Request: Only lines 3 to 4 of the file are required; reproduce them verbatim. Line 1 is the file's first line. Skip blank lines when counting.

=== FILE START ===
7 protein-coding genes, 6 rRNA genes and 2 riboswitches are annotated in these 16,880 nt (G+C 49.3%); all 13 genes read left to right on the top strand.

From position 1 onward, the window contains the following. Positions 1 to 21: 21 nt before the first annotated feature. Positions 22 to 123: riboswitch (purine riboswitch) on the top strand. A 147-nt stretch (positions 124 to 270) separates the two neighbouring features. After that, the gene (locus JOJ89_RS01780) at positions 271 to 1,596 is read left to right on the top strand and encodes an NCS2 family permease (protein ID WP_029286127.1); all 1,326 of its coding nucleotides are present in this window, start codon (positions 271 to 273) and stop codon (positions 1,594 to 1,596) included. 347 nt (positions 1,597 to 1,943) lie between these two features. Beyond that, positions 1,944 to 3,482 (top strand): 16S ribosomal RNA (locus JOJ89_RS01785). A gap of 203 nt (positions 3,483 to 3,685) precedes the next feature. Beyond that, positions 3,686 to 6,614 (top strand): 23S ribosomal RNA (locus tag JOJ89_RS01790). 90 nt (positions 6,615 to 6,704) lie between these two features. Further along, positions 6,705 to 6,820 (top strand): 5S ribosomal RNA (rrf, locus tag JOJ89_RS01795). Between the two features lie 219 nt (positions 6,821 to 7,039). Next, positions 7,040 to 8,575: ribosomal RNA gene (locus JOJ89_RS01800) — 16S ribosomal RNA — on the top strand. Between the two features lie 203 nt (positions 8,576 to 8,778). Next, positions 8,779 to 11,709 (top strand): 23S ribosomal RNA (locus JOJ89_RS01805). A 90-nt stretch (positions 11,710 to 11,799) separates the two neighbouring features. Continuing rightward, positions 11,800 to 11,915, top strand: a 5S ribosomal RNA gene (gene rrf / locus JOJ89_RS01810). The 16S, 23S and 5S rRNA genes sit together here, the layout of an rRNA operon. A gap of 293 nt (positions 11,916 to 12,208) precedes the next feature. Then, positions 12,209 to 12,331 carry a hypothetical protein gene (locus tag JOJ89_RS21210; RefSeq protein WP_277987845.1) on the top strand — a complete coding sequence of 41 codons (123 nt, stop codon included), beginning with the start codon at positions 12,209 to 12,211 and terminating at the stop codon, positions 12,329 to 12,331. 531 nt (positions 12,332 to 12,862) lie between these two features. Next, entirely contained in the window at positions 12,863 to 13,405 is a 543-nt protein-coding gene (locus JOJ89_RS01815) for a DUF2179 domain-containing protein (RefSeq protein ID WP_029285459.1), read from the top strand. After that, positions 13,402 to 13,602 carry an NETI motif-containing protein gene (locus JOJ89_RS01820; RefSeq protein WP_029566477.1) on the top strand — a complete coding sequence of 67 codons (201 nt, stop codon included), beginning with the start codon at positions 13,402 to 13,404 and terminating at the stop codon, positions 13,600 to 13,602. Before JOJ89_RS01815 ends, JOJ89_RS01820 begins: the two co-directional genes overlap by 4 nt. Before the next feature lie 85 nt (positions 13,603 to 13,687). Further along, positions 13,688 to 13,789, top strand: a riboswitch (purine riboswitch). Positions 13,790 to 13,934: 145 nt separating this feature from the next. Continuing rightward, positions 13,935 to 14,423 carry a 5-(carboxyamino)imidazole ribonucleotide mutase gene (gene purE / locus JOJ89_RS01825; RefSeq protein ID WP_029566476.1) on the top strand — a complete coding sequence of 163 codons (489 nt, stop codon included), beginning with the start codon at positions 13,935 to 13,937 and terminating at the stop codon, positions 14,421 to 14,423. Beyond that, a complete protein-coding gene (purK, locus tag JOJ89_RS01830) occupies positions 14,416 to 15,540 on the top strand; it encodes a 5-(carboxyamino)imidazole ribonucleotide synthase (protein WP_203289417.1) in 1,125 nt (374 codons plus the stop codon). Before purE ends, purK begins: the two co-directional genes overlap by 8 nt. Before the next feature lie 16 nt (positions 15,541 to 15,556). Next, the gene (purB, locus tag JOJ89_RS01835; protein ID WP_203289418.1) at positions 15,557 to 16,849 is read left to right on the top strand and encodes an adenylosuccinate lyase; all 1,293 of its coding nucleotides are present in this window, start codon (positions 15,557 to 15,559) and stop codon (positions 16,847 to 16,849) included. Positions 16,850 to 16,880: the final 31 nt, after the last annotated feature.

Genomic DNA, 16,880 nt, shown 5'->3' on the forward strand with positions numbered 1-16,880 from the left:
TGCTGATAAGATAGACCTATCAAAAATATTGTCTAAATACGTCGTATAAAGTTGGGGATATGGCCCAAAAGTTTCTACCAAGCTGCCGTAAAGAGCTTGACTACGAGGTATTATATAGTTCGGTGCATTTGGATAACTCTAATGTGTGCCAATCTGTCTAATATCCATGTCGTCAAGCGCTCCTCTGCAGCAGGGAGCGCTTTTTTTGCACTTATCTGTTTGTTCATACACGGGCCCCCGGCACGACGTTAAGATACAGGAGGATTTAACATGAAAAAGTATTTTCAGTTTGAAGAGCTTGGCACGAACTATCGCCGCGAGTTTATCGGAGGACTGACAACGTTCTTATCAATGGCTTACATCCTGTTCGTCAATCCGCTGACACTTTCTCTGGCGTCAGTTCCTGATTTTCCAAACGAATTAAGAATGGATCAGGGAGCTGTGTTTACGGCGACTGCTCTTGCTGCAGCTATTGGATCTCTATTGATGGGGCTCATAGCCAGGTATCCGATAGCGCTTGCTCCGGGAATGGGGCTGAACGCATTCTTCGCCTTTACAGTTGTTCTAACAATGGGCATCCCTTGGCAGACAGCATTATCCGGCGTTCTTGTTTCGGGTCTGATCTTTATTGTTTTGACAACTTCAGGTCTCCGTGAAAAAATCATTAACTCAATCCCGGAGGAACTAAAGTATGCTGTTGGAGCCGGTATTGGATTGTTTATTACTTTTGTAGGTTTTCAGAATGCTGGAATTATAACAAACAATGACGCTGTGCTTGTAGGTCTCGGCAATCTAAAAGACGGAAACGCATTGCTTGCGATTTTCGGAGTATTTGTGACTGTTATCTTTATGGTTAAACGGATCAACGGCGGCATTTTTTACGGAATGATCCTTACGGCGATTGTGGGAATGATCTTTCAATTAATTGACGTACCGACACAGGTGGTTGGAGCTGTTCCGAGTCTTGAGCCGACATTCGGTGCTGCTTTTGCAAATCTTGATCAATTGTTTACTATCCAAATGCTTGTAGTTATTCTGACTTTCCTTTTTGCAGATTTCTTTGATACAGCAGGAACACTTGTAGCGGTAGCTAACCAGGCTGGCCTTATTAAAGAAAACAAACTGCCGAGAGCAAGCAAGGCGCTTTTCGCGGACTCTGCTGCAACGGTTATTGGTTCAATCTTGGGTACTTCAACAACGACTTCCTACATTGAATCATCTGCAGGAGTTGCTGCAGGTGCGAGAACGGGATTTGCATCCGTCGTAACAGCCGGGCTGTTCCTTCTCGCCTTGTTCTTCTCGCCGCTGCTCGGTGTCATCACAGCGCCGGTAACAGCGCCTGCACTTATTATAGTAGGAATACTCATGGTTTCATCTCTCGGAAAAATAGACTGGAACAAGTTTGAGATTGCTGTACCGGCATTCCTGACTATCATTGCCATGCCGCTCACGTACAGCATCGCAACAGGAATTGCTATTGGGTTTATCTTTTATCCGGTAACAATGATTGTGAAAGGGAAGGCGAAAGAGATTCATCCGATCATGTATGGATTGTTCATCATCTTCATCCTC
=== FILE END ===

Genomic DNA, 16,880 nt, shown 5'->3' on the forward strand with positions numbered 1-16,880 from the left:
TGCTGATAAGATAGACCTATCAAAAATATTGTCTAAATACGTCGTATAAAGTTGGGGATATGGCCCAAAAGTTTCTACCAAGCTGCCGTAAAGAGCTTGACTACGAGGTATTATATAGTTCGGTGCATTTGGATAACTCTAATGTGTGCCAATCTGTCTAATATCCATGTCGTCAAGCGCTCCTCTGCAGCAGGGAGCGCTTTTTTTGCACTTATCTGTTTGTTCATACACGGGCCCCCGGCACGACGTTAAGATACAGGAGGATTTAACATGAAAAAGTATTTTCAGTTTGAAGAGCTTGGCACGAACTATCGCCGCGAGTTTATCGGAGGACTGACAACGTTCTTATCAATGGCTTACATCCTGTTCGTCAATCCGCTGACACTTTCTCTGGCGTCAGTTCCTGATTTTCCAAACGAATTAAGAATGGATCAGGGAGCTGTGTTTACGGCGACTGCTCTTGCTGCAGCTATTGGATCTCTATTGATGGGGCTCATAGCCAGGTATCCGATAGCGCTTGCTCCGGGAATGGGGCTGAACGCATTCTTCGCCTTTACAGTTGTTCTAACAATGGGCATCCCTTGGCAGACAGCATTATCCGGCGTTCTTGTTTCGGGTCTGATCTTTATTGTTTTGACAACTTCAGGTCTCCGTGAAAAAATCATTAACTCAATCCCGGAGGAACTAAAGTATGCTGTTGGAGCCGGTATTGGATTGTTTATTACTTTTGTAGGTTTTCAGAATGCTGGAATTATAACAAACAATGACGCTGTGCTTGTAGGTCTCGGCAATCTAAAAGACGGAAACGCATTGCTTGCGATTTTCGGAGTATTTGTGACTGTTATCTTTATGGTTAAACGGATCAACGGCGGCATTTTTTACGGAATGATCCTTACGGCGATTGTGGGAATGATCTTTCAATTAATTGACGTACCGACACAGGTGGTTGGAGCTGTTCCGAGTCTTGAGCCGACATTCGGTGCTGCTTTTGCAAATCTTGATCAATTGTTTACTATCCAAATGCTTGTAGTTATTCTGACTTTCCTTTTTGCAGATTTCTTTGATACAGCAGGAACACTTGTAGCGGTAGCTAACCAGGCTGGCCTTATTAAAGAAAACAAACTGCCGAGAGCAAGCAAGGCGCTTTTCGCGGACTCTGCTGCAACGGTTATTGGTTCAATCTTGGGTACTTCAACAACGACTTCCTACATTGAATCATCTGCAGGAGTTGCTGCAGGTGCGAGAACGGGATTTGCATCCGTCGTAACAGCCGGGCTGTTCCTTCTCGCCTTGTTCTTCTCGCCGCTGCTCGGTGTCATCACAGCGCCGGTAACAGCGCCTGCACTTATTATAGTAGGAATACTCATGGTTTCATCTCTCGGAAAAATAGACTGGAACAAGTTTGAGATTGCTGTACCGGCATTCCTGACTATCATTGCCATGCCGCTCACGTACAGCATCGCAACAGGAATTGCTATTGGGTTTATCTTTTATCCGGTAACAATGATTGTGAAAGGGAAGGCGAAAGAGATTCATCCGATCATGTATGGATTGTTCATCATCTTCATCCTC